There are some companies which keep on jumping in and out of lawsuits all the time. The mighty Apple (NASDAQ:AAPL) is one such company. This time Apple is at the guilty end as U.S. District Judge Denise Cote found the company to be guilty of playing a central role in a price-fixing conspiracy with five renowned publishers - Macmillan, Simon & Schuster, Hachette Book Group, Penguin and HarperCollins.
After a non-jury trial in cases filed by the U.S. Justice Department and 33 states and territories, Judge Denise Cote derived at the conclusion that Apple violated antitrust laws by engaging in price-fixing contracts with publishers and as the lawsuit continues, there are chances that the iPhone maker might have to part with a sum as huge as $800 million as compensation payments.
The Backdrop - What’s the issue?
The lawsuit began in 2012 when U.S. Justice Department sued Apple and the five publishers. Back in 2010, at the time of launching the iPad, Apple was trying to build an iBookstore and for that it was speeding up to initiate contracts with publishers. The company wanted to turn the iBookstore into a success story and for doing that it pushed publishers to get into contracts that would keep the prices of the e-books at a certain level. This pricing model was empowering the publishers to set prices instead of the retailers and Apple was getting a 30% cut for this.
- Warning! GuruFocus has detected 8 Warning Signs with AAPL. Click here to check it out.
- AAPL 15-Year Financial Data
- The intrinsic value of AAPL
- Peter Lynch Chart of AAPL
The primary intention for Apple to push the published into such contracts was to curb the growing dominance of Amazon.com (NASDAQ:AMZN) by controlling the e-book seller’s strategy to reduce the prices charged for e-books. This would automatically benefit Apple by making its iBookstore more popular among the consumers. As a result of the contracts, consumers ended up paying more for the books and thus were harmed.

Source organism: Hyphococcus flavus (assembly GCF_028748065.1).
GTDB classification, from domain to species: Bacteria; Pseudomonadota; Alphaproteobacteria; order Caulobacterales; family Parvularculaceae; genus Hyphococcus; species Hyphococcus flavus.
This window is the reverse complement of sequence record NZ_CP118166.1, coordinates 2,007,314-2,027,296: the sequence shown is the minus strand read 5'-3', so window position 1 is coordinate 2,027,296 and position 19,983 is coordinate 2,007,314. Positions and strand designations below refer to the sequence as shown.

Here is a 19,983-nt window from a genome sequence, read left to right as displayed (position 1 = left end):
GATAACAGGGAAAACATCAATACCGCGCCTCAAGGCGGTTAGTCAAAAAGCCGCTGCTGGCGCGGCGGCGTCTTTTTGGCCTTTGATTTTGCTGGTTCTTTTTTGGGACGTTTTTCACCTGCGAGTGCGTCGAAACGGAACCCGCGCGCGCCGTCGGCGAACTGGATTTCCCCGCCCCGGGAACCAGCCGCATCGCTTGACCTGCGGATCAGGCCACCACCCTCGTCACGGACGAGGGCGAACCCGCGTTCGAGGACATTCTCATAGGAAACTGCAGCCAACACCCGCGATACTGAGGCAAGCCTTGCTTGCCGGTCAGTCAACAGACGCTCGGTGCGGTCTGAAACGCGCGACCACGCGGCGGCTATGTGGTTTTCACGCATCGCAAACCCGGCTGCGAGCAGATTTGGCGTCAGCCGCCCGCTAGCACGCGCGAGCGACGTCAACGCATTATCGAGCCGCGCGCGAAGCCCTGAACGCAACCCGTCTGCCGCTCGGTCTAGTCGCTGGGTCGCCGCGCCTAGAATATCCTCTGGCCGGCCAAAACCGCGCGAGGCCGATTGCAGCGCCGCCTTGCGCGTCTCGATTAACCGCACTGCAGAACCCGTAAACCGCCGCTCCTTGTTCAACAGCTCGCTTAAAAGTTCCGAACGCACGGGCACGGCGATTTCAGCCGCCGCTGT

What’s going on now?
In her recent decision, Judge Cote announced that even the consumers from states and territories which didn’t participate in the trial can now pursue their claim as a class action. According to an expert witness, the total damage caused to the U.S. consumers stands at $280 million. Now, under anti-trust law this figure can be tripled and this would result in an $840 million fine for Apple. Apple attempted to request Judge Cote to scrap the opinion of the witness, which she denied.
However, the final penalty amount hasn’t yet been decided upon. Judge Cote will be taking that up in a separate trial that will likely take place in July or September. As of now Apple continues to fight while each of the five publishers has settled their cases, agreeing to pay more than $160 million as damages which is being used by Amazon.com to issue refunds to the affected consumers.
Apple may have gone a little too far this time with the anti-trust laws and the way in which the trial is progressing suggests that it might have to pay a huge sum as compensation for the damages caused by its actions. That’s not all. The company may also suffer from irreparable damages to its reputation and that’s something that can’t be quantified. All in all, this entire trial can turn out to be an expensive one for Apple. The final outcome and its effect will only be known after Judge Cote gives her next verdict in July or September.